The 10 Best Charlie Robison Songs of All-Time

Charlie Robison is a country singer-songwriter. He is known for his willingness to incorporate influences from other genres, which is connected to his refusal to be constrained by mainstream country music’s limitations. Robison announced his retirement after a two-decade-long career in 2018 because of surgery-related complications. However, he seems to have recovered because he started playing again in 2022.

Here is our opinion of the ten best Charlie Robison songs ever released:

10. “One In a Million”

The United States has a rich history of tall tales. Some of them spun their heroes out of pure imagination. Others were about real people, who became exaggerated in the telling. Step Right Up’s “One In a Million” fits right into this cultural context. It isn’t the most sober song ever recorded. Fortunately, Robison imbued it with enough humor to sell it.

9. “Reconsider”

Once upon a time, Robison was married to Emily Erwin, a founding member of the Chicks. Beautiful Day came out a year after their divorce. Thanks to that, it is easy to read a current of regret running throughout much of the studio album. “Reconsider” is one of the best examples. Moreover, it is one of the finest songs from Beautiful Day, which is no small compliment considering the experience that went into the studio album’s making.

8. “Loving County”

Given the name, one might expect “Loving County” to be an extra-corny love song. The funny thing is that expectation couldn’t be further from the truth. After all, “Loving Country” came out on Life of the Party, a surprisingly depressing studio album considering its name. Indeed, the song’s narrator murders a woman so he can use her ring to propose to his ex-girlfriend, who ran off with someone else. Suffice it to say “Loving County” started poorly before plummeting downwards while remaining highly listenable the entire way.

7. “Good Times”

Good Times came out in 2004. It wasn’t as adventurous as its predecessors. However, that isn’t necessarily bad because familiarity makes its material more relatable. For instance, the title track makes for a decent party song. It isn’t brainless, but it has the resilience of spirit perfect for someone who wants to focus on the happier side of things.

6. “Sunset Boulevard”

Of course, “Sunset Boulevard” refers to the famous road in Los Angeles. This is yet another song from Life of the Party. As a result, interested individuals shouldn’t be surprised to learn that this isn’t the happiest piece ever recorded and released. “Sunset Boulevard” isn’t quite as dark as “Loving County.” The narrator is wishing he was a superstar with the standard set of superstar scandals so he can distract himself from how his ex broke up with him.

5. “Barlight”

“Barlight” is Robison’s debut single. Still, interested individuals shouldn’t mistake it as the product of an inexperienced singer-songwriter, seeing as he played in several bands before embarking on a solo career. Amusingly, “Barlight” is a more playful song than its album-mates, “Loving County” and “Sunset Boulevard.” Here, the narrator is playing with nursery rhymes by coming up with one better suited for how he spends his nights as an adult, which is why the song follows “Barlight” with “Bar Bright.”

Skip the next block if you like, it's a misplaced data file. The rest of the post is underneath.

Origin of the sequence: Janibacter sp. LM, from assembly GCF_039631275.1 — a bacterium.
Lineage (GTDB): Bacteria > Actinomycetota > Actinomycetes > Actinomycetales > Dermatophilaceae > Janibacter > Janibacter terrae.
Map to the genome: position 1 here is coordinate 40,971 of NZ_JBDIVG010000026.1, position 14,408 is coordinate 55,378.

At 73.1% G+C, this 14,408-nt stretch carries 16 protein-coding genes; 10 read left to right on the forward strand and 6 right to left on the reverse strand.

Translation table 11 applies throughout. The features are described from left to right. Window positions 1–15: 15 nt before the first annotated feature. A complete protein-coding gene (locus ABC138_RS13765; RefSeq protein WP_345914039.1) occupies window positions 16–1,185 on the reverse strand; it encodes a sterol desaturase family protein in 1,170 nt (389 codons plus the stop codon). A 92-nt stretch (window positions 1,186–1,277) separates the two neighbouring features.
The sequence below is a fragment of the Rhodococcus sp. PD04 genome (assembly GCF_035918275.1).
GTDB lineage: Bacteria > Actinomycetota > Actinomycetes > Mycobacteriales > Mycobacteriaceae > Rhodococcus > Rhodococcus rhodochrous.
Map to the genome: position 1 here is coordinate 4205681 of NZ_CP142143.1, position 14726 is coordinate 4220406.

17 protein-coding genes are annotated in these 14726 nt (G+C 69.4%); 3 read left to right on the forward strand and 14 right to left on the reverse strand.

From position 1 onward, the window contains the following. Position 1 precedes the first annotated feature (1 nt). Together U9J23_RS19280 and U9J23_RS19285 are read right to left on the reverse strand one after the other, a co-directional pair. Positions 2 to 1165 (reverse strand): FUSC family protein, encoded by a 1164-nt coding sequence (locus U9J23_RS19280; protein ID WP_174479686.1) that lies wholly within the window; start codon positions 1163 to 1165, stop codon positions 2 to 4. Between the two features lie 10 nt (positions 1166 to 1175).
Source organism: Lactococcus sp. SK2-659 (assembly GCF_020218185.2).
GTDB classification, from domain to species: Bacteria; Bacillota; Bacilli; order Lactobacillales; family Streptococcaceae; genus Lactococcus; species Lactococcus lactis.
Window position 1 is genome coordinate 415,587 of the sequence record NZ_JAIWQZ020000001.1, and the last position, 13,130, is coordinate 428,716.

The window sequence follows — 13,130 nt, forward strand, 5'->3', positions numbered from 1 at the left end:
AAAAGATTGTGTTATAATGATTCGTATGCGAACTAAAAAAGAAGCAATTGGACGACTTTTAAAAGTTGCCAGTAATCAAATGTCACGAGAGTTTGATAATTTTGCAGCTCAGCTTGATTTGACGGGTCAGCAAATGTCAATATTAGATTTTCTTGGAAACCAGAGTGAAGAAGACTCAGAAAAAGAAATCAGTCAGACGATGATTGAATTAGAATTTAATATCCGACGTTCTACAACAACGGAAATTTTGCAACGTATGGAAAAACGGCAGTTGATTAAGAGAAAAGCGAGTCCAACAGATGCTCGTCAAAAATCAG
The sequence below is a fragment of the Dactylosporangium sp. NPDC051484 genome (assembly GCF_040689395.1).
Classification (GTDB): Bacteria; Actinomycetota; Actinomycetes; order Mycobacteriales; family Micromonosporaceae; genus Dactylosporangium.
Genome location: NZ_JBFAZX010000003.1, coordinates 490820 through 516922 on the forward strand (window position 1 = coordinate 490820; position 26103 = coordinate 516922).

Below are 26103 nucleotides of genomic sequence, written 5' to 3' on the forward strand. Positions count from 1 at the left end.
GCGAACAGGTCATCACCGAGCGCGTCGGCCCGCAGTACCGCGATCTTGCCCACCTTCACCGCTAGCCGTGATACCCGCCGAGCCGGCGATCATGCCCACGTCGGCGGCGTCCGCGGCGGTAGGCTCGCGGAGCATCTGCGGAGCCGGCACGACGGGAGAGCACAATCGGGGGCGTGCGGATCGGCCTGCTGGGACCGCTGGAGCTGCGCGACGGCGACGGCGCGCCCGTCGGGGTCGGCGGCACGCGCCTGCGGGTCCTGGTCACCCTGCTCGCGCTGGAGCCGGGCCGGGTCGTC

4. “El Cerrito Place”

El Cerrito is one of the cities that make up the San Francisco Bay Area. That should be more than enough for the listener to figure out that this song is about a desperately-lonely individual who has been separated from his significant other. Some people will know “El Cerrito Place” because Kenny Chesney released a version in 2012, which did well enough to reach the Billboard Hot 100. Robison’s version never charted at all. Despite that, it has its charms, meaning interested individuals shouldn’t ignore it in preference for its counterpart.

3. “Big City Blues”

Different people have different preferences. Some people do great when moving from small towns to big cities. In contrast, others find it a miserable experience, whether because they don’t connect with the people, the practices, or something else altogether. Perhaps unsurprisingly, country music tends to focus on the latter. This song’s narrator feels homesick because of his time in the big city. What makes this intriguing is the third verse, which mentions that his father parted ways with his mother on poor terms because his father preferred “big city girls.” The sequence encourages the listener to wonder about the exact circumstances of the narrator’s visit without providing the answers. Something that does much to set the song apart from its similar-themed counterparts.

2. “New Year’s Day”

“New Year’s Day” feels like a post-binge song. The lyrics make it sound like the narrator had a wild time last night. However, they also make it clear that it was more weird than anything else, meaning it wasn’t necessarily good throughout. In a way, these things make “New Year’s Day” feel more authentic-sounding, thus enabling it to stand out.

1. “My Hometown”

“My Hometown” was the second of Robison’s three singles from Life of the Party. It isn’t his highest-charting song. Instead, “My Hometown” peaked at the number 65 position on the Billboard Hot Country Songs chart. Still, it remains one of Robison’s most popular songs ever released. This is the kind of song that resonates the most with people who have been around for a while. It doesn’t have a point to make. Similarly, it doesn’t have a lesson to teach. Even so, “My Hometown” has a certain worn-out magnetism to it, meaning its popularity isn’t without cause.

You can also read:

Similar Posts

Leave a Reply

Your email address will not be published. Required fields are marked *

This site uses Akismet to reduce spam. Learn how your comment data is processed.